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Hudson's Corner: Complex near Cold Spring light rail a sign of smart growth

Moshe Safdie

I am not one to push for more development in north Baltimore, but a proposal presented at the June 7 meeting of the Roland Park Civic League makes a lot of sense.

The Linthicum-based Landex Companies wants to build 250 market rate apartments, 30,000 square feet of retail space and underground parking near the Cold Spring Lane light rail station. The concept would be a "town center" complex.

New apartments and retail would bring more business and people into the city. With a shrinking city population, that would be a good thing.

No one mentioned a supermarket, but a food store there would make sense, so renters might actually be able to get away without having a car.

This development would help further the mayor's goal of increasing the city's population by 22,500 over the next 10 years. It would enhance an existing neighborhood. The proposed complex would expand the neighborhood around Coldspring Newtown, modern development, designed by Moshe Safdie, and one that has never fully realized its potential

New shopping opportunities would be a good addition to Coldspring's attractive swim and tennis club, the Waldorf School and frequent community events. The recent addition of the Loyola University sports complex and the revitalization of Cylburn Arboretum have brought more action to the area. An apartment and retail complex would bring even more. Certainly, residents would feel safe living next door to the Northern District police station.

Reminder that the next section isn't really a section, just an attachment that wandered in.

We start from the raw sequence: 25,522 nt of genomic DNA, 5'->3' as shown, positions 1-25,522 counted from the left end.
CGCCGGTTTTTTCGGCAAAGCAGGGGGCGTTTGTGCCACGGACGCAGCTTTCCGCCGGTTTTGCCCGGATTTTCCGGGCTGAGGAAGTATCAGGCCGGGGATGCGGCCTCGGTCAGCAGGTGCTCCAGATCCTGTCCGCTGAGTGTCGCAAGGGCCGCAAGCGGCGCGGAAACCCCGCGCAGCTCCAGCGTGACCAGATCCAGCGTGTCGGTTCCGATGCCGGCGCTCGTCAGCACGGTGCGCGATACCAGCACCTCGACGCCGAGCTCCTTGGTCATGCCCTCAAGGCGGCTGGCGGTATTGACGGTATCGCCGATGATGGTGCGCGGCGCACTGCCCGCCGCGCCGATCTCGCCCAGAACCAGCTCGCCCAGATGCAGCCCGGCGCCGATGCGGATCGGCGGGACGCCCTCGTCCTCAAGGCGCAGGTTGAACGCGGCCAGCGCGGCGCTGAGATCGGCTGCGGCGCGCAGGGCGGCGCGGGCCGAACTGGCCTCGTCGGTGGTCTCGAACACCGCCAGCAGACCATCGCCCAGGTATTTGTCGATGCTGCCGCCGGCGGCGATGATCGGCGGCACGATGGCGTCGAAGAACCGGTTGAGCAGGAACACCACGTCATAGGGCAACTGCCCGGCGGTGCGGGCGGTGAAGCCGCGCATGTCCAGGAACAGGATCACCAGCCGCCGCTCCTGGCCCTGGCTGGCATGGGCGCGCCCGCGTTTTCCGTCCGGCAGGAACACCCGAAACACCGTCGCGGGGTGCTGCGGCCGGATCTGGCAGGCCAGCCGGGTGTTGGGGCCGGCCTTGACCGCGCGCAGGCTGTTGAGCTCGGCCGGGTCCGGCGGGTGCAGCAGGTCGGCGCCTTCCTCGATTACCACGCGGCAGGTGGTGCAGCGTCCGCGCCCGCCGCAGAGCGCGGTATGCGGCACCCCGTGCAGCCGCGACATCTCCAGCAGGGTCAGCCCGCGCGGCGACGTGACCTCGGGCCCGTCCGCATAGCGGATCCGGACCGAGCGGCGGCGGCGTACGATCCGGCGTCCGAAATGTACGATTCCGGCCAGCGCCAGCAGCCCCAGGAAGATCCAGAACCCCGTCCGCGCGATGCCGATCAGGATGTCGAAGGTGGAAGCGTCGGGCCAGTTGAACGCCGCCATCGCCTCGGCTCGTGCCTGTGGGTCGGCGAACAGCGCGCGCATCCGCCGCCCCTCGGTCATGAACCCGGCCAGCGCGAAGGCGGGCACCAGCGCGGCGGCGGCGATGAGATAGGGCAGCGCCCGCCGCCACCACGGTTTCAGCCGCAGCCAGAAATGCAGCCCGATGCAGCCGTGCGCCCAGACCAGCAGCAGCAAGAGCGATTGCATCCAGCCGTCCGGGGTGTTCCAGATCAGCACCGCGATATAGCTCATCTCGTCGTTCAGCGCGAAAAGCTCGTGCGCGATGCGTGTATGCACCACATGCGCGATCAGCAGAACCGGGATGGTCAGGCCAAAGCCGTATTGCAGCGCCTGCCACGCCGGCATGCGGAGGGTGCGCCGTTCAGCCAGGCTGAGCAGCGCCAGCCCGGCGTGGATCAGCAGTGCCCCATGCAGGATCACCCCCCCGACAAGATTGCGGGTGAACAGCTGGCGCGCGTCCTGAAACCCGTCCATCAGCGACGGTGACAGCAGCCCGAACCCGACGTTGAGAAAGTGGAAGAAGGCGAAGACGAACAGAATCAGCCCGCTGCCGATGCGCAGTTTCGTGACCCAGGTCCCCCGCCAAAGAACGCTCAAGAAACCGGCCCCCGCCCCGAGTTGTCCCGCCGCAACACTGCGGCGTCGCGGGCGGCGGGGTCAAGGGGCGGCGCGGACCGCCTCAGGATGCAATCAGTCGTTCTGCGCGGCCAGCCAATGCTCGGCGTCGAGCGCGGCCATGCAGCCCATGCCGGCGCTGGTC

With a public-transportation-challenged city, affordable apartments near clean, convenient light rail would be a boon. The light rail stop would be a bonanza to people living in apartments within walking distance. It would also be what the city, in its comprehensive rezoning plan, categorizes as transit-oriented development.

Bravo to the developer and to the architect, Roland Park resident Donald Kann, for tackling a forward-thinking possibility. Forward thinking is what a city needs to be vibrant.

As it is, the Cold Spring Lane station is not a handy stop for many. No parking lot is there. Crossing Cold Spring Lane from Coldspring Newtown or from the parking lot at the Poly-Western complex is a death-defying proposition.

The only hitch to this promising proposal seems to be that Baltimore Gas & Electric plans to build a substation nearby on land the company has owned since the 1930s. According to Landex, a high-voltage substation would interfere with the woodland ambience and discourage people from moving there.

Apparently, there are some exquisite views of woods and water from the site where Landex wants to build.

BGE says it needs to build a bigger substation to replace the 1972 substation farther north. The demand in north Baltimore is on the rise and a bigger, newer substation is needed.

A possible alternative would be for BGE to swap land with Baltimore City and build the substation on a stump dump, where the city has dumped trees for years. BGE, however, says an engineering study shows the site is not stable enough for a substation. The study also shows that it would be too expensive to remove the organic debris, which is 20 feet deep.

A suggestion at the Civic League meeting to drill steel eye beams into the ground is also not possible, according to the BGE representative present at the meeting.

The Landex proposal seems to be an opportunity too good to miss on behalf of smart growth and for increasing a viable city neighborhood. It also seems that something might be worked out, if all parties — the city, the developer and BGE — would come back together with open minds and see what can be done for the future health, economic and environmental good of the city.

This Cold Spring Lane development proposal by Landex makes sense.

Copyright © 2014, The Baltimore Sun
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